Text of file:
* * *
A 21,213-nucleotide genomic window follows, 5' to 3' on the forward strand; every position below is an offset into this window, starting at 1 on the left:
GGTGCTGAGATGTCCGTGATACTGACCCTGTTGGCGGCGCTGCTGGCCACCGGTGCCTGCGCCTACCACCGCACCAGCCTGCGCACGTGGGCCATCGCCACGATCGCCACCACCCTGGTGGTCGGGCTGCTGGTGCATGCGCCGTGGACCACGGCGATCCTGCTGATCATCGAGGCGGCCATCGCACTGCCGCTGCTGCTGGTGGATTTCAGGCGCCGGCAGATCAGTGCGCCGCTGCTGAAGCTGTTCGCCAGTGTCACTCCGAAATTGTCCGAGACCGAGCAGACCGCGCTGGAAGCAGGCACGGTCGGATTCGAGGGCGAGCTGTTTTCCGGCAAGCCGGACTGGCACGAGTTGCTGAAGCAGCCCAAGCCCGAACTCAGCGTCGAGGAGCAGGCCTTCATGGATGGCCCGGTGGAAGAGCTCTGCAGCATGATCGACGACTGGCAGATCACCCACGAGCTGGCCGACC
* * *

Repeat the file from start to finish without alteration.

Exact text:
A 21,213-nucleotide genomic window follows, 5' to 3' on the forward strand; every position below is an offset into this window, starting at 1 on the left:
GGTGCTGAGATGTCCGTGATACTGACCCTGTTGGCGGCGCTGCTGGCCACCGGTGCCTGCGCCTACCACCGCACCAGCCTGCGCACGTGGGCCATCGCCACGATCGCCACCACCCTGGTGGTCGGGCTGCTGGTGCATGCGCCGTGGACCACGGCGATCCTGCTGATCATCGAGGCGGCCATCGCACTGCCGCTGCTGCTGGTGGATTTCAGGCGCCGGCAGATCAGTGCGCCGCTGCTGAAGCTGTTCGCCAGTGTCACTCCGAAATTGTCCGAGACCGAGCAGACCGCGCTGGAAGCAGGCACGGTCGGATTCGAGGGCGAGCTGTTTTCCGGCAAGCCGGACTGGCACGAGTTGCTGAAGCAGCCCAAGCCCGAACTCAGCGTCGAGGAGCAGGCCTTCATGGATGGCCCGGTGGAAGAGCTCTGCAGCATGATCGACGACTGGCAGATCACCCACGAGCTGGCCGACC